Mr. Hone, 45, Ludgate Hill.


Letter CCXXL] 1823.

Your lines are not to be understood reading on one
leg. They are sinuous, and to be won with wrestling.


I do assure you in sincerity that nothing you have done
has given me greater satisfaction. Your obscurity, where
you are dark, which is seldom, is that of too much mean-
ing, not the painful obscurity which no toil of the reader
can dissipate ; not the dead vacuum and floundering place
in which imagination finds no footing : it is not the dim-
ness of positive darkness, but of distance ; and he that
reads and not discerns must get a better pair of spectacles.
I admire every piece in the collection. I cannot say the
first is best : when I do so, the last read rises up in
judgment. To your Mother, to your Sister, to Mary
dead, they are all weighty with thought and tender with
sentiment. Your poetry is like no other. Those cursed
dryads and pagan trumperies of modern verse have put
me out of conceit of the very name of poetry. Your
verses are as good and as wholesome as prose, and I have
made a sad blunder if I do not leave you with an impres-
sion that your present is rarely valued.

Charles Lamb.


Letter CCXXIL] July 10, 1823.

Dear Sir — I shall be happy to read the MS. and to
forward it; but T [ay lor] and H[essey] must judge for
themselves of publication. If it prove interesting (as I
doubt not) I shall not spare to say so, you may depend
upon it. Suppose you direct it to Accountant's Office,
India House. I am glad you have met with some
sweetening circumstances to your unpalatable draught.
I have just returned from Hastings, where are exquisite
views and walks, and where I have given up my soul to
walking, and I am now suffering sedentary contrasts. I
am a long time reconciling to town after one of these
excursions. Home is become strange, and will remain so
yet a while ; home is the most unforgiving of friends, and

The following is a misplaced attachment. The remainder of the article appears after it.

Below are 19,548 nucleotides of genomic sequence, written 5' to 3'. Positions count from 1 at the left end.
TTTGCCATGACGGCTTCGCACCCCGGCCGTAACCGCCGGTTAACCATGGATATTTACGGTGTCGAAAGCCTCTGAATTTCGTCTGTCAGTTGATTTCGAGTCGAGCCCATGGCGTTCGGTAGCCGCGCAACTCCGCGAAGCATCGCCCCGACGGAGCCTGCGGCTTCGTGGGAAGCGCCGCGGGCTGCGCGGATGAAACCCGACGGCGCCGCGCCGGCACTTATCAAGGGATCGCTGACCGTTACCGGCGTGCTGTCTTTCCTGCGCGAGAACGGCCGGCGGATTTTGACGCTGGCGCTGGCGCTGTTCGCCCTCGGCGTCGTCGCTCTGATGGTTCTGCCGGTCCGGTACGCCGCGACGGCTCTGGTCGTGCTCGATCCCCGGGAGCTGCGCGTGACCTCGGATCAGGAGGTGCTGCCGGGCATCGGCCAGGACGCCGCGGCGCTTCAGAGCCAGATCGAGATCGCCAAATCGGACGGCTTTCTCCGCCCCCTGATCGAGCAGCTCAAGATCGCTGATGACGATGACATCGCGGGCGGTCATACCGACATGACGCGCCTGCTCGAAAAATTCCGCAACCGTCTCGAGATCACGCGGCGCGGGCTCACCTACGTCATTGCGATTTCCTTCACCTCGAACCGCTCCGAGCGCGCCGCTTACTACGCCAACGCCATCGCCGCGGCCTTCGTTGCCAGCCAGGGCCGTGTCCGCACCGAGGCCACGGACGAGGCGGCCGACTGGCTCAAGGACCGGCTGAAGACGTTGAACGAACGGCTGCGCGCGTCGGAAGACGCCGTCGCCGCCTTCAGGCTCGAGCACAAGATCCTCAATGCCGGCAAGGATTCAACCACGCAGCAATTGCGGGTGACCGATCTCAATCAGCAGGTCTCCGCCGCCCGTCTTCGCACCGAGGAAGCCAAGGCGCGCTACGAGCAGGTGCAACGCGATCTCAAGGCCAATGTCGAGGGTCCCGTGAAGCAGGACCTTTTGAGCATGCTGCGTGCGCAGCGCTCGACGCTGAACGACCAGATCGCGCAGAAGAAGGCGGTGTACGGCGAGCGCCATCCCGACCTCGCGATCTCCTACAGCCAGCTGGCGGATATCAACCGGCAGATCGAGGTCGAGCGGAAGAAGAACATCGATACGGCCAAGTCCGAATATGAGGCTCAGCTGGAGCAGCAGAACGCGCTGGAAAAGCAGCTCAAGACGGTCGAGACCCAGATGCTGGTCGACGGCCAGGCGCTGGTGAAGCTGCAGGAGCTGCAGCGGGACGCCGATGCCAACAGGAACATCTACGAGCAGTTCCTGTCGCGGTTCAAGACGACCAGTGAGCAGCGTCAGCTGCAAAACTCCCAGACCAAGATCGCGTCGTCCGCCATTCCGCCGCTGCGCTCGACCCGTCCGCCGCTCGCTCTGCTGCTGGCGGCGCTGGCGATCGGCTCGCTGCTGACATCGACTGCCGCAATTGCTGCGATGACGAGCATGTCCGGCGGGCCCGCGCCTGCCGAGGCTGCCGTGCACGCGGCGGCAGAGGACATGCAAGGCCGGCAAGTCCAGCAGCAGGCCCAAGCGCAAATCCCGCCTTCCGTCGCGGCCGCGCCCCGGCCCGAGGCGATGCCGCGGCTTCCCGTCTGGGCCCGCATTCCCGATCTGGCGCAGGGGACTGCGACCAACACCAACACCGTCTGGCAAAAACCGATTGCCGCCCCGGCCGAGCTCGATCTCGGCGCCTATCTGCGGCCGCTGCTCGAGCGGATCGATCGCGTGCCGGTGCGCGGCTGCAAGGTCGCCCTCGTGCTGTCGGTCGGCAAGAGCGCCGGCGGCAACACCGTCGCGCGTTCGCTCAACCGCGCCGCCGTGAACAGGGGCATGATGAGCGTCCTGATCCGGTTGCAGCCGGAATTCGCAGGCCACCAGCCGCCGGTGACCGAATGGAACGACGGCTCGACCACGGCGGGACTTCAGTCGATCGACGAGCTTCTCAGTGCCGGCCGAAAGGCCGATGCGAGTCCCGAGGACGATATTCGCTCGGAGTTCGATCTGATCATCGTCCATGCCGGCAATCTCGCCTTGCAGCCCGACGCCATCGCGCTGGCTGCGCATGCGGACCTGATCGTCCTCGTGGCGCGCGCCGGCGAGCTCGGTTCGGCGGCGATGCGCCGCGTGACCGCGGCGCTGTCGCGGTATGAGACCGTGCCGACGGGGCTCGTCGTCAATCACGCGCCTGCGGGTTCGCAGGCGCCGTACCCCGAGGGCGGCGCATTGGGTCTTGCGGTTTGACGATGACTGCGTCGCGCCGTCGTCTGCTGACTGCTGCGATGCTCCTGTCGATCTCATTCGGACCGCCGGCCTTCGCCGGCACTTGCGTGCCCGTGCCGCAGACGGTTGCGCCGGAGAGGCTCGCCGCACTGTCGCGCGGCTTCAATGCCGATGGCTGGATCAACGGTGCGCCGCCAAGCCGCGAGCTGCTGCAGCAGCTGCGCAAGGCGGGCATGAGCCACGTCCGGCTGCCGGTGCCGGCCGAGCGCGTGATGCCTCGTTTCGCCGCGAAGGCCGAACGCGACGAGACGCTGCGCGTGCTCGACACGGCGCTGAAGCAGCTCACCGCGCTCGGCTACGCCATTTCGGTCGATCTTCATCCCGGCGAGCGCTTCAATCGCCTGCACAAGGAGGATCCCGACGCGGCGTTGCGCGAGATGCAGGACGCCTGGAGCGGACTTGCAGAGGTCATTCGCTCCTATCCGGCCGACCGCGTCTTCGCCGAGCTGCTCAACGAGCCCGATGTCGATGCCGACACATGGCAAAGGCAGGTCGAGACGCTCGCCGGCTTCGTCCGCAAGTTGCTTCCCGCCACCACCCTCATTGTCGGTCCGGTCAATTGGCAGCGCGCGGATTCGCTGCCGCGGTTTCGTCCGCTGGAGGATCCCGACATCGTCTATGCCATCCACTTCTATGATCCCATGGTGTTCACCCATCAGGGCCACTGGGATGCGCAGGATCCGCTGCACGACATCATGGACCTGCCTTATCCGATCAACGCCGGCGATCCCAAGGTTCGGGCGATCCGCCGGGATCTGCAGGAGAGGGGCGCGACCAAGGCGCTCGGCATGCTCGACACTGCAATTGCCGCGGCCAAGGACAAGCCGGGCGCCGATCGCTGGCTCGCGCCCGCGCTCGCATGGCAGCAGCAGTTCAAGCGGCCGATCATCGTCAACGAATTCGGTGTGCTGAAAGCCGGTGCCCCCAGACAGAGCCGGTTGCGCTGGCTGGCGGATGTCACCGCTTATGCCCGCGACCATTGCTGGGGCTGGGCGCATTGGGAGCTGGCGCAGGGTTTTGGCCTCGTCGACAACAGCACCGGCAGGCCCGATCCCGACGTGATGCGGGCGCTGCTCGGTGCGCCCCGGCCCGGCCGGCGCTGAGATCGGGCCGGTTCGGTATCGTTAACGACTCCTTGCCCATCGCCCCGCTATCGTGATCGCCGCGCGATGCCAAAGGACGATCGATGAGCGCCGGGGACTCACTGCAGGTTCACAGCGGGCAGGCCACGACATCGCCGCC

always reseuts absence ; I know its old cordial looks will
return, but they are slow in clearing up. That is one of
the features of this our galley slavery ; that peregrination
ended makes things worse. I felt out of water (with all
the sea about me) at Hastings ; and just as I had learned
to domiciliate there, I must come back to find a home
which is no home. I abused Hastings, but learned its
value. There are spots, inland bays, etc., which realise
the notions of Juan Fernandez. The best thing I lit
upon by accident was a small country church (by whom
or when built unknown), standing bare and single in the
midst of a grove, with no house or appearance of habita-
tion within a quarter of a mile, only passages diverging
from it through beautiful woods to so many farmhouses.
There it stands like the first idea of a church, before
parishioners were thought of, nothing but birds for its
congregation ; or like a hermit's oratory (the hermit dead),
or a mausoleum ; its effect singularly impressive, like a
church found in a desert isle to startle Crusoe with a
home image. You must make out a vicar and a congre-
gation from fancy, for surely none come there; yet it
wants not its pulpit, and its font, and all the seemly
additaments of our worship.

Southey has attacked " Elia " on the score of infidelity,
in the Quarterly article, " Progress of Infidelity." I had
not, nor have seen the Monthly. He might have spared
an old friend such a construction of a few careless flights,